This November citizens of Colorado will have an opportunity to vote on a proposed amendment (Amendment 67) to their state constitution that would define the words “person” and “child” in the Colorado Criminal Code and Colorado Wrongful Death Act to include “unborn human beings.” Similar personhood measures were rejected by a margin of 3-to-1 by Colorado citizens in 2008 and 2010, and a proposal in 2012 failed to receive the requisite signatures to get on the ballot. Is this version 4.0 all that different?
A New Strategy
In short, the language is different, but not in ways that ought to matter for those concerned about the implications for reproductive rights. I was initially surprised that a fourth personhood proposal was able to secure enough signatures to get on the ballot when the third measure was not. After speaking with a reporter from Colorado, it became clear that the strategy this time around was very different.
This most recent personhood effort rode the wave of momentum generated by the 2012 story of a Colorado woman, hit by a drunk driver, who lost her pregnancy in the eighth month of gestation (a boy she had named Brady). At that time, Colorado did not have a law on the books that permitted the drunk driver to be prosecuted for the death of the fetus. Amendment 67, advertised as “The Brady Amendment” was offered as a solution, and there was no trouble generating over 100,000 signatures. Even without Amendment 67, Colorado has since passed a Crimes Against Pregnant Women Act, which criminalizes (with varying degrees of punishment) the termination of a woman’s pregnancy without her consent. This new law does not define the fetus as a person, expressly permits women to choose to have abortions, and certainly is not considered to go far enough for those in favor of sweeping personhood measures. Amendment 67 was thus still viewed to be necessary by some.
The Same Old Ambiguity
Each time a measure has been proposed purporting to offer legal protection to a new class of unborn persons, opponents highlight concerns not just about the implications for abortion, but also regarding certain forms of contraception, reproductive technologies like IVF, and even the risk of investigation of women who experience miscarriages. Although passage of Amendment 67 may not lead to the realization of any of these fears, the language of the amendment certainly does nothing to dispel them.
Prior personhood efforts in Colorado (and elsewhere) attempted to define the term “person” as used in the state constitution itself. As Glenn Cohen and I wrote a few years ago, this approach created ambiguity as to what immediate impact, if any, such an amendment would have once approved by voters. Amendment 67 avoids this by explicitly targeting the Colorado Criminal Code and Wrongful Death Statutes. In other words, it would not seem necessary for any additional enabling legislation to be enacted to set these changes in motion. If anything, that increases concerns that an eager state prosecutor might ignore federal precedent and immediately take action against an abortion provider, or otherwise create issues at fertility clinics or pharmacies dispensing the morning after pill. Of course, it is equally plausible that prosecutors would do nothing differently following passage of the amendment.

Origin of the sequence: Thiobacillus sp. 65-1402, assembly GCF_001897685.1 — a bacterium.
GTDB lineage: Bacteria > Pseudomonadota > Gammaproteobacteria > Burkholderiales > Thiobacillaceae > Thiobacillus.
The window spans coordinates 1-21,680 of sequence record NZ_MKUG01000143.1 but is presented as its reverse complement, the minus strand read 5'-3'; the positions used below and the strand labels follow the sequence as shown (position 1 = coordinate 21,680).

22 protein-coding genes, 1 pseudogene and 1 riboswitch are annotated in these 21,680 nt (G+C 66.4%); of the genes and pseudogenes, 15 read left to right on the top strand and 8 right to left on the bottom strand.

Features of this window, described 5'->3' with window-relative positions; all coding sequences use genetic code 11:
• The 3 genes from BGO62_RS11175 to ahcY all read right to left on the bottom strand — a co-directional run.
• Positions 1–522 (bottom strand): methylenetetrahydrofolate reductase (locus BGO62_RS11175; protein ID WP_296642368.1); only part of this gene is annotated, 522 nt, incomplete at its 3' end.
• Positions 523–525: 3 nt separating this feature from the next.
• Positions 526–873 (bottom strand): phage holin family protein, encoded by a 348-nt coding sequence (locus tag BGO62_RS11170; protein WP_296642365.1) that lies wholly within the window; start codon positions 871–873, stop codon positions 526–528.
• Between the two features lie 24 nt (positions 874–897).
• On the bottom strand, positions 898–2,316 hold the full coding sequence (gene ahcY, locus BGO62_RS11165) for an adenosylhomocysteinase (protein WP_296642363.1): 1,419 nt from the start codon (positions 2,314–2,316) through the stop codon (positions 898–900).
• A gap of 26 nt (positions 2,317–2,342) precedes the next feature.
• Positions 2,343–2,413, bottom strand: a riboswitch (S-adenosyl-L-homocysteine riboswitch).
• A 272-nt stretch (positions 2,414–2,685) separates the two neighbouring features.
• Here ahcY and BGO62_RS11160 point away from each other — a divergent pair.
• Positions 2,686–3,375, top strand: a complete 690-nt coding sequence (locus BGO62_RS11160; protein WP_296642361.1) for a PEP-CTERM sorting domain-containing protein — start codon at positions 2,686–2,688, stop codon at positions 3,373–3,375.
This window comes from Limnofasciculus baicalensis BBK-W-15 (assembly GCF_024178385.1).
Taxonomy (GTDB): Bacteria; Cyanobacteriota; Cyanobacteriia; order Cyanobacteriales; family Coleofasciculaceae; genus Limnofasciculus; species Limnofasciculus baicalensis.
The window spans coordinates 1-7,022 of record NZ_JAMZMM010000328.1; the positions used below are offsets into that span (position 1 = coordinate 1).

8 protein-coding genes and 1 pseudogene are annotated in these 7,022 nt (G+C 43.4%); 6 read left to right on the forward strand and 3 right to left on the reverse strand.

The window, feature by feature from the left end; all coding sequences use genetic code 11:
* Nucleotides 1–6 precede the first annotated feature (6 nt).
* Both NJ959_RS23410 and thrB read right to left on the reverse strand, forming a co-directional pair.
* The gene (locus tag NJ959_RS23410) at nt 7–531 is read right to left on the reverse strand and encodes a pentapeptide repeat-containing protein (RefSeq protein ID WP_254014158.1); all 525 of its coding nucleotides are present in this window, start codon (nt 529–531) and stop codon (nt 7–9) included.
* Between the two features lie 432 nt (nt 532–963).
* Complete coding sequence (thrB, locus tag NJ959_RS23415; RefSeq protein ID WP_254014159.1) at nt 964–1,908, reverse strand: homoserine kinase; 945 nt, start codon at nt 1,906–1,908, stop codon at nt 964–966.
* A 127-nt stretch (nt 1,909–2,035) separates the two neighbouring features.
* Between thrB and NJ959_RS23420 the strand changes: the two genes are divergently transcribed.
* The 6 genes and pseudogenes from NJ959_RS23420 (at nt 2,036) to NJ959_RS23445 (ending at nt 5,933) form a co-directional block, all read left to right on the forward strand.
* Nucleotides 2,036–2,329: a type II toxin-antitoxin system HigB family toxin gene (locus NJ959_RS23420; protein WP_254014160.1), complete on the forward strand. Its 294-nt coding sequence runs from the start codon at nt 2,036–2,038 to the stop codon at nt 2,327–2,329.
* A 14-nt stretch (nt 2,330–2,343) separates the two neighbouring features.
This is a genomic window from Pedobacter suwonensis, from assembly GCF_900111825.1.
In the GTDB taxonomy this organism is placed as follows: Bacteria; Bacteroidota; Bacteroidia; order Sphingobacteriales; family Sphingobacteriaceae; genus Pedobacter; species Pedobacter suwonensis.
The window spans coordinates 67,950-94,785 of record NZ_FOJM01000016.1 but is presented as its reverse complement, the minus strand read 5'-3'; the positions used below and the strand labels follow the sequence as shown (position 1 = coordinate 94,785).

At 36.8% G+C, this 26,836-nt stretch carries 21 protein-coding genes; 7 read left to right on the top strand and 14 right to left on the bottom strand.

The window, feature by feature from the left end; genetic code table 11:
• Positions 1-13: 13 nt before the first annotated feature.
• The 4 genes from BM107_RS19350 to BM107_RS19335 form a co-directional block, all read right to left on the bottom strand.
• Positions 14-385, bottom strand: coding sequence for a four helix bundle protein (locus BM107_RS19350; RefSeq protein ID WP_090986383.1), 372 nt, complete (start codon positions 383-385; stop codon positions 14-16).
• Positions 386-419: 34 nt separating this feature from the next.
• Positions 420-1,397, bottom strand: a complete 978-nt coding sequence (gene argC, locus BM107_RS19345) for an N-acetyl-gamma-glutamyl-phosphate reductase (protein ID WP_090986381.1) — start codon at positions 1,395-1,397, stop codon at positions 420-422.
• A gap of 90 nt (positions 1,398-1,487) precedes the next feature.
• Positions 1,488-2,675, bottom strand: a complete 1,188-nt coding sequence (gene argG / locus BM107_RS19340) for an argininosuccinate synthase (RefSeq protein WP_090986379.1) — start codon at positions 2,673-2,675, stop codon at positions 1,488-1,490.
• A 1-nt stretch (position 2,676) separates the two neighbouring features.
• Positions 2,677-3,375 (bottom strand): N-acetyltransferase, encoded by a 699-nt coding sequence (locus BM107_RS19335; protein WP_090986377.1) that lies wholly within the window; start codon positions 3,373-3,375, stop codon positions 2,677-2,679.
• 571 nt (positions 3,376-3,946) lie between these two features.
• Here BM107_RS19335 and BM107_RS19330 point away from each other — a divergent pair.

Finally, it continues to be troubling that personhood proponents are unwilling to clearly define when exactly they intend for the rights associated with legal personhood to attach to the unborn. Indeed, Amendment 67 is a step backward in this regard, for it does not even attempt to define “unborn human being.” In prior efforts “person” was defined in terms of “fertilization,” or “human being at the earliest stages of biological development.” The Federal Sanctity of Human Life Act identified “single-celled zygotes” as the relevant marker.
This timing makes all the difference. The earlier we say that personhood rights attach, the more services are potentially implicated. Tying legal personhood to pregnancy (generally thought to commence after successful implantation fourteen days after the sperm penetrates the egg) would obviously implicate abortion, including the abortion pill (RU-486), as well as miscarriages, but it would exclude most forms of hormonal contraception, IUDs, and IVF services. If legal personhood attaches to single-celled zygotes (within the first 24 hours after the sperm enters the egg), these latter items would obviously then be implicated.
In the end, Amendment 67 is dressed in slightly different clothes, but it is a personhood measure all the same.